A LOT can happen in 10 years, oil went from $20 per barrel in 2000 to $147 per barrel in 2008. If this is any indicator we will need synthetic fuels much sooner to run the cars we have and will have the next ten years. Reality is what it is and pretending otherwise is not wise.

paying a huge premium for additional gas savings just doesn't pencil out.
But paying to be mobile when there is no fuel is another thing entirely.
we will need synthetic fuels much sooner to run the cars we have and will have the next ten years.
It will take at least ten years to get the first plant built.  We can convert LDVs to CNG in months, replace NG-fired electric plants with nuclear in 10 years (6 if the NRC is reformed), and be a long ways ahead of any effort based on GTL.

Closing the tag.

No sense discussing this with you, you have nothing good to say about anything that is not your idea. NIH...not invented here.

ejj, BUSH stole elections, launched the Hydrogen Initiative, created the WMD war, established the subsequent global financial meltdown, and started the $700 billion dollar TARP bailout - including GM.

..yet you seem to figure a black man and car did it..

Hahahahahahaha! Finally someone watched the clip!

SJC continues to confuse physics with ideology.

EP,

Where did you get your degree in Engineering, it is about time you show your credentials.

The University of Michigan, followed by employment in the auto industry in a variety of roles.

Now you tell us where you get your qualification to critique.

I have degrees in economics and business, but I try to find merit in others ideas rather than find something wrong with them.

SJC....one of the main reason keeping electrified vehicles off our roads is the very low price ($3.76/US gal versus and avg of $7+ in EU) we pay for liquid fuel.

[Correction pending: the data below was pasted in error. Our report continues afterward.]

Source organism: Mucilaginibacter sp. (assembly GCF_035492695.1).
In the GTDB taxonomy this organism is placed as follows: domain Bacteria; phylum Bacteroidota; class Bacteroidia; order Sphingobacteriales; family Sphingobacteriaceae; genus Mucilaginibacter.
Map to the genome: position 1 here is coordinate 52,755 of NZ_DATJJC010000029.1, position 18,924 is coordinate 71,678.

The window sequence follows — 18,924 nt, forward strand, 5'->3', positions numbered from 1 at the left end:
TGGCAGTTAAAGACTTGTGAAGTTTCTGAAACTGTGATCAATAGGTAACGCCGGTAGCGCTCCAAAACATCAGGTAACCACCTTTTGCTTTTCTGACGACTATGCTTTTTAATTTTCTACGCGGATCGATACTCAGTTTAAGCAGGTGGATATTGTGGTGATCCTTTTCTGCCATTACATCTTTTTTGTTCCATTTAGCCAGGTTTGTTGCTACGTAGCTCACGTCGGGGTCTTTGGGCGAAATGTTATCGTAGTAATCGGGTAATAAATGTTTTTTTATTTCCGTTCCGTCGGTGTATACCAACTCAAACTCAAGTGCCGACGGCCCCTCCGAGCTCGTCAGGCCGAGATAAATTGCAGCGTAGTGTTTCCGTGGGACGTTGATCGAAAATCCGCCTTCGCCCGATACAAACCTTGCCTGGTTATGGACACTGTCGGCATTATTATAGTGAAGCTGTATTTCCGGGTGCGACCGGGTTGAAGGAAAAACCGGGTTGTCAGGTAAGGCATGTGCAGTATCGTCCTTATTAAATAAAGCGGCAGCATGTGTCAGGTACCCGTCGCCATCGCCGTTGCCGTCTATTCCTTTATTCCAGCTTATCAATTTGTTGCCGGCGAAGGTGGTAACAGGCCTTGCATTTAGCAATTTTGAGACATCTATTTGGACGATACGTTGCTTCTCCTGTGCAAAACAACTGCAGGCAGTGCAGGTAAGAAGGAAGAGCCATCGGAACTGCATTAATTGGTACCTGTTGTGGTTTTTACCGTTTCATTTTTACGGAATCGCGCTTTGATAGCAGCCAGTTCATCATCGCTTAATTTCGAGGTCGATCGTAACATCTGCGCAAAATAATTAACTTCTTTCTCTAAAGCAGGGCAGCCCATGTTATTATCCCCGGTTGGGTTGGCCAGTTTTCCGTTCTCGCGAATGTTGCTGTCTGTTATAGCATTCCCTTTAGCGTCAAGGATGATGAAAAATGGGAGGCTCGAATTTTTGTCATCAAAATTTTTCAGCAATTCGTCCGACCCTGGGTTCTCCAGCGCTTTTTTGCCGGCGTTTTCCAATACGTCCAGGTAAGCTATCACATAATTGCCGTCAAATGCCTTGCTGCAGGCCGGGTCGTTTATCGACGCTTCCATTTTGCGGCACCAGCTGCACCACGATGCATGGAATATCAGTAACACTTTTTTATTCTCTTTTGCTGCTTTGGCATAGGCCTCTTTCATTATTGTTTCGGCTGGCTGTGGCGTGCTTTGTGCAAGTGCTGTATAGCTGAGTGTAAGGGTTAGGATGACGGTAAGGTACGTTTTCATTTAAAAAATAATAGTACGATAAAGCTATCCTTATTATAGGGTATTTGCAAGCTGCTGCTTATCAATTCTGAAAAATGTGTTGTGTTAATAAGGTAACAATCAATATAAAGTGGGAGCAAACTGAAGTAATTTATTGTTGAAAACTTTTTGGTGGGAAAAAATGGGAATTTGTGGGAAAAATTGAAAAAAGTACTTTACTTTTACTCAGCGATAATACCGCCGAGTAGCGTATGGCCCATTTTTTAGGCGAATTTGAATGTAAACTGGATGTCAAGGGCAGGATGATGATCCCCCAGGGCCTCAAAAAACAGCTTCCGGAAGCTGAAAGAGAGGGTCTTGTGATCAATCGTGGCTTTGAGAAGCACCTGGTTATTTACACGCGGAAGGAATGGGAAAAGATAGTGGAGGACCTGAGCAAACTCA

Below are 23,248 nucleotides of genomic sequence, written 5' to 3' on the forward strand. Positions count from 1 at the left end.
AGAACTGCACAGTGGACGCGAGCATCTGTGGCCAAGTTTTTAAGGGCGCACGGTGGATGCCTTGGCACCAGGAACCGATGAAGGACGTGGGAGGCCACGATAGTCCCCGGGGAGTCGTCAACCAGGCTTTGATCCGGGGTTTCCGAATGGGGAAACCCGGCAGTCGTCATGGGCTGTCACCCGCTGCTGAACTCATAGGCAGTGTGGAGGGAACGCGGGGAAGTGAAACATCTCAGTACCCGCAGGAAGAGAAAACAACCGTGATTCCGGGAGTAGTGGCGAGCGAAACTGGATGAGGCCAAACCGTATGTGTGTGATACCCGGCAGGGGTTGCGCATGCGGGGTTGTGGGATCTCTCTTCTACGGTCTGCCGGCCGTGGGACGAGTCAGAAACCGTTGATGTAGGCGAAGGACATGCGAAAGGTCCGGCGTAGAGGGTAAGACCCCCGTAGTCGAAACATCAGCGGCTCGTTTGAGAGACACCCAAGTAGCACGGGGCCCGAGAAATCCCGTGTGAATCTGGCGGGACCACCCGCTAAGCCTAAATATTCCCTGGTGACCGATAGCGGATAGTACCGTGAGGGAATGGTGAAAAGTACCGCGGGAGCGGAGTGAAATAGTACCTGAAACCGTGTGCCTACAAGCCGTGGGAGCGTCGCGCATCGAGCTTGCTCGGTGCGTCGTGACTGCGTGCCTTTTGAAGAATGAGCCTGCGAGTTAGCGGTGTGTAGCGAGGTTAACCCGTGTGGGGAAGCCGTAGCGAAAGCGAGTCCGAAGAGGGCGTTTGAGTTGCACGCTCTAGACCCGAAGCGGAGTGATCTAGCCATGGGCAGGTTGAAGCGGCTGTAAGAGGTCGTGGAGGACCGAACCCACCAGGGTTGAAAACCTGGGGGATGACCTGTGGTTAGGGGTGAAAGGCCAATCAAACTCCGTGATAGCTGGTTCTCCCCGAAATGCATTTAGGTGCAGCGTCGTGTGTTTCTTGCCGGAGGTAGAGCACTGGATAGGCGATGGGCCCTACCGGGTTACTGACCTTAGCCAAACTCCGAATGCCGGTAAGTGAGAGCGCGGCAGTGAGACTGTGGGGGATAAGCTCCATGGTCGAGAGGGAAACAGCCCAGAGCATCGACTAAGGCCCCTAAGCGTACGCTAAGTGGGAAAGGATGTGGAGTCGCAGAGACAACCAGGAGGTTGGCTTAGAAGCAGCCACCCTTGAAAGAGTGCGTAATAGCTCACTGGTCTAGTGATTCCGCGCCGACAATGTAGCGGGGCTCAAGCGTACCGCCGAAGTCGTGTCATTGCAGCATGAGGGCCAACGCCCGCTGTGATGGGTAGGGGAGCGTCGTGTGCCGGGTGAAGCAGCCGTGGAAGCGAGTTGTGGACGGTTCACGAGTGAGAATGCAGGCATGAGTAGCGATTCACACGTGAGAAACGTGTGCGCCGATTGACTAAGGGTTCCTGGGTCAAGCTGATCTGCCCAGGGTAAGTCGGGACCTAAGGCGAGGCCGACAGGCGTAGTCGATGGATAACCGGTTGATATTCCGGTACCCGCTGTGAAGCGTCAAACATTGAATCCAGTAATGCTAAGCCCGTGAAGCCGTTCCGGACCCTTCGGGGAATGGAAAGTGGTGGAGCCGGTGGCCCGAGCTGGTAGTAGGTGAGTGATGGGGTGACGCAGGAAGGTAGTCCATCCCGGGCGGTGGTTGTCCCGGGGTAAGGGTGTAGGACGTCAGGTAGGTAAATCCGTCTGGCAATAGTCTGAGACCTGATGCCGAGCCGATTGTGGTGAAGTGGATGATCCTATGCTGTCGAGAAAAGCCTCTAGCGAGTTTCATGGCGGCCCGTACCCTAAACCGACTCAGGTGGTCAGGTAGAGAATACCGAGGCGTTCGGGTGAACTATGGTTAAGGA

We are very $$$ minded and more efficient but more expensive electrified vehicles will not sell much better until the pay back period is less than 3 years and e-range is 2x to 3x today's.

For that to happen we need:

1. Much higher liquid fuel price, preferably via progressively increased fuel taxes to take avg gas price from $3.76/gal to $7+/gal over 100 months or so..

2. Much improved batteries, from 140 Wh/Kg to 280 Wh/Kg and 420+ Wh/Kg. At the current development rate, it may become a reality by 2020/2025.

3. Short term (10 years minimum) improved subsidies to cover 50% to 75% of high cost batteries with a $15K ceiling per car and proportionally more for utility e-vehicles.

However, it is very doubtful if the majority of us are ready to support the changes required. The majority prefers the status quo with low cost polluting fossil fuel vehicles, 12+ million barrels of imported crude every day, the dream of using locally produced NG and ethanol, the dream to drive 7+ seats vehicles etc.

Response to SJC's tirade is here, I won't polllute this thread with it further.

Harvey, if Envia's batteries really do deliver 400 Wh/kg today, that could be 2015.  The two big details are lifespan and charging rate.  If the batteries have short lives or cannot be fast-charged it means something like the Better Place model of swappable battery packs will be needed.

OMG but it's a diesel. Don't forget to subtract 12% mileage to be CO2 comparable to a gas version. LOL

Verify your Comment

Previewing your Comment

This is only a preview. Your comment has not yet been posted.

Working...
Your comment could not be posted. Error type:
Your comment has been posted. Post another comment

The letters and numbers you entered did not match the image. Please try again.

As a final step before posting your comment, enter the letters and numbers you see in the image below. This prevents automated programs from posting comments.

Having trouble reading this image? View an alternate.

Working...

Post a comment

Green Car Congress © 2014 BioAge Group, LLC. All Rights Reserved. | Home | BioAge Group